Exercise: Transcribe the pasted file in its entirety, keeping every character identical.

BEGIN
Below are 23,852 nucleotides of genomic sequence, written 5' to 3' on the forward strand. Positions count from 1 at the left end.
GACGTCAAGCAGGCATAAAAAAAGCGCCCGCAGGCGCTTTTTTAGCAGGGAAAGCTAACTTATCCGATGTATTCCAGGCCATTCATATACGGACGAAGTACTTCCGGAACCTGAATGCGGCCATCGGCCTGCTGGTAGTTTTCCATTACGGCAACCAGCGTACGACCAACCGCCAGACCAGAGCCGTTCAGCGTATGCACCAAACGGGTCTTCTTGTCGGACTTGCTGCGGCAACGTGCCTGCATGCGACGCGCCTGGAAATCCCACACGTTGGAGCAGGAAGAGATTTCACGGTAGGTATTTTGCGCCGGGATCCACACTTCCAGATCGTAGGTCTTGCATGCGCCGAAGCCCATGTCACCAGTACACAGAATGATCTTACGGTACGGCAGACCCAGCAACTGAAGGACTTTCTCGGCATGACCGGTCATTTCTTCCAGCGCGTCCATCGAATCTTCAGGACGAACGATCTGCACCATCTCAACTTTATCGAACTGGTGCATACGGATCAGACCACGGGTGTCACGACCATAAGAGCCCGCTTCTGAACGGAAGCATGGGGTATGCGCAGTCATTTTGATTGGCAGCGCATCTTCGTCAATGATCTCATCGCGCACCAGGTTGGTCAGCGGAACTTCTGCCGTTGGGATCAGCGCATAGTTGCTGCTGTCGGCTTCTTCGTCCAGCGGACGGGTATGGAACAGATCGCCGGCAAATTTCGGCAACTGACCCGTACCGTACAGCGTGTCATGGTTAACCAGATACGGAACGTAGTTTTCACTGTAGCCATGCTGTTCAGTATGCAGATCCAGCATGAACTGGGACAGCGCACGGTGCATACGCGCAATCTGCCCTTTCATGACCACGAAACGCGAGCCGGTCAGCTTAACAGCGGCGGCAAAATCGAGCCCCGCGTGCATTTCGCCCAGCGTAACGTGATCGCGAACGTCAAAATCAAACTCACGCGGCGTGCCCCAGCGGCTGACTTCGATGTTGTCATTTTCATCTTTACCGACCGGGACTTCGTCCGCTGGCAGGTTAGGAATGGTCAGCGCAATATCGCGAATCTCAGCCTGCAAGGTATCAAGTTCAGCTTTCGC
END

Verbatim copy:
Below are 23,852 nucleotides of genomic sequence, written 5' to 3' on the forward strand. Positions count from 1 at the left end.
GACGTCAAGCAGGCATAAAAAAAGCGCCCGCAGGCGCTTTTTTAGCAGGGAAAGCTAACTTATCCGATGTATTCCAGGCCATTCATATACGGACGAAGTACTTCCGGAACCTGAATGCGGCCATCGGCCTGCTGGTAGTTTTCCATTACGGCAACCAGCGTACGACCAACCGCCAGACCAGAGCCGTTCAGCGTATGCACCAAACGGGTCTTCTTGTCGGACTTGCTGCGGCAACGTGCCTGCATGCGACGCGCCTGGAAATCCCACACGTTGGAGCAGGAAGAGATTTCACGGTAGGTATTTTGCGCCGGGATCCACACTTCCAGATCGTAGGTCTTGCATGCGCCGAAGCCCATGTCACCAGTACACAGAATGATCTTACGGTACGGCAGACCCAGCAACTGAAGGACTTTCTCGGCATGACCGGTCATTTCTTCCAGCGCGTCCATCGAATCTTCAGGACGAACGATCTGCACCATCTCAACTTTATCGAACTGGTGCATACGGATCAGACCACGGGTGTCACGACCATAAGAGCCCGCTTCTGAACGGAAGCATGGGGTATGCGCAGTCATTTTGATTGGCAGCGCATCTTCGTCAATGATCTCATCGCGCACCAGGTTGGTCAGCGGAACTTCTGCCGTTGGGATCAGCGCATAGTTGCTGCTGTCGGCTTCTTCGTCCAGCGGACGGGTATGGAACAGATCGCCGGCAAATTTCGGCAACTGACCCGTACCGTACAGCGTGTCATGGTTAACCAGATACGGAACGTAGTTTTCACTGTAGCCATGCTGTTCAGTATGCAGATCCAGCATGAACTGGGACAGCGCACGGTGCATACGCGCAATCTGCCCTTTCATGACCACGAAACGCGAGCCGGTCAGCTTAACAGCGGCGGCAAAATCGAGCCCCGCGTGCATTTCGCCCAGCGTAACGTGATCGCGAACGTCAAAATCAAACTCACGCGGCGTGCCCCAGCGGCTGACTTCGATGTTGTCATTTTCATCTTTACCGACCGGGACTTCGTCCGCTGGCAGGTTAGGAATGGTCAGCGCAATATCGCGAATCTCAGCCTGCAAGGTATCAAGTTCAGCTTTCGC